I agree..think Make in India is dead as far as this deal is concerned, and offsets will compensate if GOI handles that well.
There are many other programs where Make in India can be done seriously and with tangible benefit.

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Re: Rafale & MMRCA News and Discussions-9 August, 2014

Postby Cybaru » 23 Apr 2015 19:50

How come 36? Wouldn't they be atleast 40/42 to fill 2 squadrons a few extras for the training squadron.

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Re: Rafale & MMRCA News and Discussions-9 August, 2014

Postby Rakesh » 23 Apr 2015 20:19

I believe it is 32 single seater aircraft and 4 two seat trainers. An even distribution would be 14 single seater aircraft per squadron, with two attrition/maintenance reserves and a pair of trainer aircraft. What would make better sense in my humble opinion would be all 36 aircraft as two seaters. The amount of money being spent in this deal...even to lose one to human error would be quite expensive. If something happens to one pilot, the other can take over and bring the aircraft home safely. Obviously this will not be true if there is a technical error onboard and both pilots have to eject as seen in all the previous Rambha crashes. Also given the strategic role (and not necessarily nuclear strike) these aircraft will serve in the IAF, sharing the workload makes sense. Katrina with her Spectra kit would be formidable in a SEAD role.

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Re: Rafale & MMRCA News and Discussions-9 August, 2014

Postby arun » 23 Apr 2015 20:21

Former Director General of the Defence Planning Staff, Premvir Das, writes (laments?) on the Rafale deal in Business Standard:

The sad reality is that the apparently transparent multi-vendor route for military purchases is wholly unsuited to the Indian way of doing business, literally. Experience shows that where we go the single-vendor governmental route, things move faster and with fewer complications. So, opaque as it may seem, until design capabilities are greatly enhanced, this Hobson's choice appears to be the only route to take.

All this may make for dismal reading. On the one hand, we want to manufacture modern military platforms in India; on the other, the essential capabilities required to do so either do not exist or are deficient.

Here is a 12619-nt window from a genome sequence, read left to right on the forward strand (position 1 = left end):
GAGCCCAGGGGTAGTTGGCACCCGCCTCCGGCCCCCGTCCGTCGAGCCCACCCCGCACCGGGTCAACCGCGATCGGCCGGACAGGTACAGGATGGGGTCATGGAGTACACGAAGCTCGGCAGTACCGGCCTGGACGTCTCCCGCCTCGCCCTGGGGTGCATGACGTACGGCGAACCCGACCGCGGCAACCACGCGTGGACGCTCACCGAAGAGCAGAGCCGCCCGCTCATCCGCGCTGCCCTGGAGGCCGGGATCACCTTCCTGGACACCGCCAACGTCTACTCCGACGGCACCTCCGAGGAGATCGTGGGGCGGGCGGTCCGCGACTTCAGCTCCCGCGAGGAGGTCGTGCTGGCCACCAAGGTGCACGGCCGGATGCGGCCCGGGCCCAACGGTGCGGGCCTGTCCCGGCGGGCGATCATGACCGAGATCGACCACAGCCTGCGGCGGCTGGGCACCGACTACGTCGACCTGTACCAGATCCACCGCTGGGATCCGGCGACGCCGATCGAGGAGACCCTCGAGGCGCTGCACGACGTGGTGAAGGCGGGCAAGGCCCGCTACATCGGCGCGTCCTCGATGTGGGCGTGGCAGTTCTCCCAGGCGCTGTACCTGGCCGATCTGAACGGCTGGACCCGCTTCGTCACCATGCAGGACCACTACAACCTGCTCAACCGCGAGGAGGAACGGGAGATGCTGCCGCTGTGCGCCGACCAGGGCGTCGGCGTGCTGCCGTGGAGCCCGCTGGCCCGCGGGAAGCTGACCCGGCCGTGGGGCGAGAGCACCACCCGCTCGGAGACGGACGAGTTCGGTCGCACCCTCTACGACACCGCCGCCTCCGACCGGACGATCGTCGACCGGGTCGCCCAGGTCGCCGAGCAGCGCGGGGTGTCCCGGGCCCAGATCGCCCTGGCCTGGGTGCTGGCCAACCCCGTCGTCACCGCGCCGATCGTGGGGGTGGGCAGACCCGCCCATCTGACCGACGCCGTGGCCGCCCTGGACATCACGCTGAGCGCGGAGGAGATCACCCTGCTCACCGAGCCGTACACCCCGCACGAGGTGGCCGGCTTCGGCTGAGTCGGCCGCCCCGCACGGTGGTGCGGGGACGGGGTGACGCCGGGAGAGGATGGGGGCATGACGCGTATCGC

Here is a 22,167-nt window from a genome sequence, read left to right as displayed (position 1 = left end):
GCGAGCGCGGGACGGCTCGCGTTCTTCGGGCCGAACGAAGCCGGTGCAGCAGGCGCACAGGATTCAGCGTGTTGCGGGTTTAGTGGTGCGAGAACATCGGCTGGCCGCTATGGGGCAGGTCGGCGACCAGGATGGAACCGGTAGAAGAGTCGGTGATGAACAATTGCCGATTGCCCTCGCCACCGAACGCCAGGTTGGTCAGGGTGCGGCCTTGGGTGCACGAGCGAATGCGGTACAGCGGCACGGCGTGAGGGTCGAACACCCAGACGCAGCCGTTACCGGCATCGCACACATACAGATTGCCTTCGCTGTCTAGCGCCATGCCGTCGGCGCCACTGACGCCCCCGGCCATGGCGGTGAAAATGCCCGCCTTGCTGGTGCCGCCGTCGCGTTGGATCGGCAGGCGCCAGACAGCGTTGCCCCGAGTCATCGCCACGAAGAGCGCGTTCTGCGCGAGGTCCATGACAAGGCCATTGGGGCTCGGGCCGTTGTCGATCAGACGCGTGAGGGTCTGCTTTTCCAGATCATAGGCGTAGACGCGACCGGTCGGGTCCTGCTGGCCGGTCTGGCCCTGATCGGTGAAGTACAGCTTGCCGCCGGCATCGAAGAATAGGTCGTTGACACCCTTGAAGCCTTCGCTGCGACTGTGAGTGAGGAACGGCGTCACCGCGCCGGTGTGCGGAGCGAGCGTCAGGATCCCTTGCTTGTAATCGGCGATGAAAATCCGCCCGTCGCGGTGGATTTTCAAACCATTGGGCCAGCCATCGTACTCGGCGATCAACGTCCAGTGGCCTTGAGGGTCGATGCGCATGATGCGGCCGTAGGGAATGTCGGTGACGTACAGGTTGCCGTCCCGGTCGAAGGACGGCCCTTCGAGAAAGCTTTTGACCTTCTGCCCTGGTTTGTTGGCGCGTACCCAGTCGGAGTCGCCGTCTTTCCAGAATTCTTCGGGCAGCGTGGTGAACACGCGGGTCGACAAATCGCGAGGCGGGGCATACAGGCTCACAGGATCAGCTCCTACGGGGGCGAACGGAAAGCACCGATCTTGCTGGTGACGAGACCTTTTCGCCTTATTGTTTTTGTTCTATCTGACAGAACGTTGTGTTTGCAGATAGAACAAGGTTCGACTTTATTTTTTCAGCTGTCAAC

From here:

Rafale deal - truths beyond rhetoric

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Re: Rafale & MMRCA News and Discussions-9 August, 2014

Postby Vayutuvan » 23 Apr 2015 21:27

Karan M wrote:There are many other programs where Make in India can be done seriously and with tangible benefit.

That is correct and some moves are afoot in that direction , AFAIK.

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Re: Rafale & MMRCA News and Discussions-9 August, 2014

Postby Cybaru » 23 Apr 2015 22:34

So basically we have now fulfilled SFC's demand for 40 units of Mirages that they wanted 10 years ago if this purchase happens.

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Re: Rafale & MMRCA News and Discussions-9 August, 2014

Postby srin » 23 Apr 2015 23:01

Philip wrote:Srin,PSU shipyards delays have been well explained by various reports,CAG,etc. Non-availability of specialised steel,changes,etc.,The fact is that the yards have delivered ,though late and over budget. P-15 class DDGs,P-17 class FFGs,P-28 ASW corvettes,OPVs,various missile/patrol craft,survey vessels, etc. have all been commissioned.

Whereas, HAL and co. are still struggling with the LCA,IJT,BTT,LUH,whatever.These have NOT even been commissioned into the IAF after decades of development. Moreover,these warships built by the DPSU yards are unique Indian designs ,even with their firang sensors,weaponry and eqpt.,and thus cannot compare with HAL's licensed manufacture-with small improvements ,of MKIs,Jaguars,etc.


You have a very basic misunderstanding of "design/development" vs "production".
Shipyards' job is to assemble ships as per the Navy Directorate designs (the time taken to design is essentially beneath the surface). This involves having a good supply chain, which includes having steel. They need a steady and reliable supplier of steel - that is the most basic requirement. So, how is it forgivable for a shipyard to not have a supply of steel ? That's a failure at the most basic level. So, having a retd Admiral as the head hasn't necessarily made them more competent.